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Author Topic: How Can I Sell and Protect a "Solution"?  (Read 2638 times)

b65366837868r

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How Can I Sell and Protect a "Solution"?
« on: 07-25-10 at 03:33 pm »

I searched the site and found this question: How do I go about licensing an invention without a patent? 

Part of the moderatorís answer was:
ďThe question you must answer for yourself is, what do I have to offer the "licensee?"  Unless the invention requires some proprietary know how, there's often not much you can offer in the licensing context.Ē

My question is similar, however, thanks to this prior post and the moderatorís comment, I have revised the question. 

I have the solution to a problem that affects many millions of men in the world.  My variation on an existing product offers this solutionófor the sake of argument, letís just say that it cannot be patented.  In view of the moderatorís statement in the prior post, I donít think my solution has much to offer as far as ďlicensing contextĒ is concernóno proprietary know-howóhowever, it's a "solution" that does have much to offer. 

It offers a massive market; it must be replaced regularly; its parent has a time-tested important role in human society that will be around for at least another hundred years or more, yet does not solve the problem my solution addresses; itís easy to manufacture with existing technology thatís already in place; itís so simple and so effective that it will be all over the world as soon as itís out there; and itís worth millions upon millions of dollars to whomever gets it because it solves a serious problem for millions upon millions of men worldwide. 

Having said all that, I suppose my question is: ďIf I have something that offers all the above and I canít patent it, or itís not something that lends itself to licensing, anyone got any ideas on how I can offer it to someone and get a percentage of the sales without being ripped off?  Just thought Iíd post this before I go to an attorney.

Thanks.
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MYK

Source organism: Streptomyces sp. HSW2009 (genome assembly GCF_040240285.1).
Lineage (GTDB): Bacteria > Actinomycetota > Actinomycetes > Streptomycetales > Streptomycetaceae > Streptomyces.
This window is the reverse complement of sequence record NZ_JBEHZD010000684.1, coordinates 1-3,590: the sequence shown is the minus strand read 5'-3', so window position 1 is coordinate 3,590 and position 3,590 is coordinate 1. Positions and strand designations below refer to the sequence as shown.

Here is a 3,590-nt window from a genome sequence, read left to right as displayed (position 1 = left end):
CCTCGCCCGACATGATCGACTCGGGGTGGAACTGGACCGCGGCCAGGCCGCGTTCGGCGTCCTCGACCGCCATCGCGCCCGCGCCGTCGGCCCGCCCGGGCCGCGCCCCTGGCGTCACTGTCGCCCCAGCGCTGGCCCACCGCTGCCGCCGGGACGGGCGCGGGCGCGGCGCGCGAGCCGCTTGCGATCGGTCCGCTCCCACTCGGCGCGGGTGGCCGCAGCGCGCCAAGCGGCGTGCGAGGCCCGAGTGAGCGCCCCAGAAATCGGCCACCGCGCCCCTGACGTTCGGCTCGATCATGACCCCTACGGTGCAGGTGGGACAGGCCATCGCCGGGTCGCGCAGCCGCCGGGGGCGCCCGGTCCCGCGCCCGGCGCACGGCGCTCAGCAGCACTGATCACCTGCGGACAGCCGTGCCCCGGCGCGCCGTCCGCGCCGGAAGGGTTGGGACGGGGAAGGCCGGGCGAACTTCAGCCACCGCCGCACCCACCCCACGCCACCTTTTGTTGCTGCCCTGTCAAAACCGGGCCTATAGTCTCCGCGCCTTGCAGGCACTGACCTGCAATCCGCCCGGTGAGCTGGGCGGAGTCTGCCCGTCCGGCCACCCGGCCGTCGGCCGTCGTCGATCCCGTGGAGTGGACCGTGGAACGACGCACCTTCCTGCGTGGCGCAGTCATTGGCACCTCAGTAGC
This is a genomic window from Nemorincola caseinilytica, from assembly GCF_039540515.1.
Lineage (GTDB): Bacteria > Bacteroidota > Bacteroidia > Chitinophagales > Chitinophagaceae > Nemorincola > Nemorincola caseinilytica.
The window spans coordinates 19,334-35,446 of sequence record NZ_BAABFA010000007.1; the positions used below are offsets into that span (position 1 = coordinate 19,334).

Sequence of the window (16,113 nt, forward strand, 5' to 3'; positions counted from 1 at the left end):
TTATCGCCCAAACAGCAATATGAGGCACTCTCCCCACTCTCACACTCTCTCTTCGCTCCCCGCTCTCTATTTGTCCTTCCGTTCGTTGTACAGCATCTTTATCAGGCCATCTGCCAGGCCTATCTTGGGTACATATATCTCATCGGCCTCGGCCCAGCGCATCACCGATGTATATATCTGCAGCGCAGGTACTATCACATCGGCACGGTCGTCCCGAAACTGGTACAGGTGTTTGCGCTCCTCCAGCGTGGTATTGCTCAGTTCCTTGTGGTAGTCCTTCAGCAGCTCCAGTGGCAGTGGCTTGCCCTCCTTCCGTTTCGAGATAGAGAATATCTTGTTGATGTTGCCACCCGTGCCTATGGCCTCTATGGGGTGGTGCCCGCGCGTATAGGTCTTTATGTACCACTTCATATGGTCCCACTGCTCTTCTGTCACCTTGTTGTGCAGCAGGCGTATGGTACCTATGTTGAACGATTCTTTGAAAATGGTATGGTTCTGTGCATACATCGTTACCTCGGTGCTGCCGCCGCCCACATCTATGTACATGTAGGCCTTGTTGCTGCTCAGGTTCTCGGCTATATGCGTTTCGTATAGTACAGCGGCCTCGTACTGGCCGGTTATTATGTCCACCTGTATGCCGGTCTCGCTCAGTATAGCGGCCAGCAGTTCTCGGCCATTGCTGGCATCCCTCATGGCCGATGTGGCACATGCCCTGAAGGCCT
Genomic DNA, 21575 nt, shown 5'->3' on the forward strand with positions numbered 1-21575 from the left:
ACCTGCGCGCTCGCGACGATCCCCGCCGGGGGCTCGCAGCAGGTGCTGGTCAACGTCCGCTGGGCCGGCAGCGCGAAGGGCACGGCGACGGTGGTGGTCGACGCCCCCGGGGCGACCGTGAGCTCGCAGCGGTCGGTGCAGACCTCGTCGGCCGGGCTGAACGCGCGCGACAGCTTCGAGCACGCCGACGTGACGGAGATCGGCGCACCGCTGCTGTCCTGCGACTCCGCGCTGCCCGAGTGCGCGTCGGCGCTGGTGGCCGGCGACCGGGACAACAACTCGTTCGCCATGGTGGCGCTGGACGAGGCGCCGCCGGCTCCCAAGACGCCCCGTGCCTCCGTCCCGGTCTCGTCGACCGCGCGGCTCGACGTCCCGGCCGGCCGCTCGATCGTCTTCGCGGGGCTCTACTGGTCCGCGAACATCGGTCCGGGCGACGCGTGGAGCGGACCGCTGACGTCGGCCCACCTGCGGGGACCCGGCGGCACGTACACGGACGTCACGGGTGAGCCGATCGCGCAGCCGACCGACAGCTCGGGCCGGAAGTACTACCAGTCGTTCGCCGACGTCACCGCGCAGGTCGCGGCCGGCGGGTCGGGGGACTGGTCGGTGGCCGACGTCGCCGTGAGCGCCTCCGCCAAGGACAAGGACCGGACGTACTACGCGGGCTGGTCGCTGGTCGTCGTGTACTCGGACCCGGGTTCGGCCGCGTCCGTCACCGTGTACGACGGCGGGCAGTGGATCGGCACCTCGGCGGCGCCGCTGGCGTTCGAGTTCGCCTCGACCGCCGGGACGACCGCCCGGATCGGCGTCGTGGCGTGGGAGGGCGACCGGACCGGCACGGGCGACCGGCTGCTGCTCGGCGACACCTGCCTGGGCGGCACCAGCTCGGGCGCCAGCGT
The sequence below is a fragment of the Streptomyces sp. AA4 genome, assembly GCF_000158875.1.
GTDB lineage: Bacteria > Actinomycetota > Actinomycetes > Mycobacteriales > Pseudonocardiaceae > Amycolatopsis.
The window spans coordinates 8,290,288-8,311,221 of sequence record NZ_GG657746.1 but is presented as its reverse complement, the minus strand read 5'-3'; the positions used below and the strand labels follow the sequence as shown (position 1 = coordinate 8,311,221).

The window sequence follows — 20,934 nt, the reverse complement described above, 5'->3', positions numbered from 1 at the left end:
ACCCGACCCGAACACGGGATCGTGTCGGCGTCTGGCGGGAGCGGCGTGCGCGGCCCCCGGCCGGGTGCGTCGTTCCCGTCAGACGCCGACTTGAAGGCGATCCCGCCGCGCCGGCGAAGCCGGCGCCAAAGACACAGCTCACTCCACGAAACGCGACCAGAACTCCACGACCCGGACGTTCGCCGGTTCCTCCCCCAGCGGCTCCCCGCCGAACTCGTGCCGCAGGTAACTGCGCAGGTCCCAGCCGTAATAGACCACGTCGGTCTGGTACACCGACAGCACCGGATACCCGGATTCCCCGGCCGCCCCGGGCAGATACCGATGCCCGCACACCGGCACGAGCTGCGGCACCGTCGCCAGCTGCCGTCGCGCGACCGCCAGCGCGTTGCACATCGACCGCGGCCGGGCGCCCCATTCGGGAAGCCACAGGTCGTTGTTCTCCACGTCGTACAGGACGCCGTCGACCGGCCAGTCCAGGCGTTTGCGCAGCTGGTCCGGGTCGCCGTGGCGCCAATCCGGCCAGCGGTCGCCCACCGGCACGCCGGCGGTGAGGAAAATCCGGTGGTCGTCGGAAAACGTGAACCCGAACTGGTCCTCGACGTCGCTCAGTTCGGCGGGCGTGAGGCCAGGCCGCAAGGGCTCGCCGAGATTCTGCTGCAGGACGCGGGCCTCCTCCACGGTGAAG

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Re: How Can I Sell and Protect a "Solution"?
« Reply #1 on: 07-25-10 at 04:35 pm »

Why isn't it patentable?

As far as protecting whatever it is that you've got, I can think of several dozen different companies offhand that have nothing particularly unique, yet "protect" what they do via strong branding, massive advertising, and franchising.  You've probably eaten at a few of them recently.  There's nothing to prevent others from buying ground beef, buns, condiments, garnishes, and soda-fountain syrup and setting up their own burger joint, but that didn't prevent Wendy's from growing into a national chain, even though McDonald's had been around for decades prior to Dave Thomas opening his first store.

Similar companies exist in other markets, such as Kinko's (now Fedex Kinko's) for "office solutions".  (I'm fairly sure that the Cambridge Kinko's I got my copying done at 29 years ago was the first one, but I may be mistaken.)

The third possibility (other than patenting and brand-building) is the use of trade secrets.  I'd be hard-pressed to think of anything that could be maintained as a trade secret that could not instead be patented, though.

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ETA:

In rereading, it sounds like you're discussing a physical product, not just a "hair weave" or combover or other hairdressing gimmick that is done as a service.  If your product differs from "its parent" in even a minor way, that improvement might be patentable (or perhaps kept as a trade secret, if it is something that is not discoverable by dissecting the product).  Small efficiencies or improvements can (sometimes) make a real difference in the marketplace.  The fact that wigs are well-known doesn't make an improvement in their manufacture or use unpatentable, it only means that the patent only applies to the improvement.
« Last Edit: 07-25-10 at 05:01 pm by MYK »
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Disclaimer: not only am I not a lawyer, I'm not your lawyer.  Therefore, this does not constitute legal advice.

doug vagedes

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Re: How Can I Sell and Protect a "Solution"?
« Reply #2 on: 07-25-10 at 05:49 pm »

MYK is correct that "strong branding and massive marketing..." many times is as or more important than the IP itself.  I tell people all the time, It's all about the marketing!!!

If it's that great of an idea, find someone who can make it a household name.  You have one shot.
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MYK

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Re: How Can I Sell and Protect a "Solution"?
« Reply #3 on: 07-25-10 at 10:53 pm »

Appreciated, Doug -- especially since you're the expert in that field.

I've learned the hard way that coming up with a solution is simple compared to getting it manufactured.

And getting something manufactured is simple compared to getting people to notice it and buy it.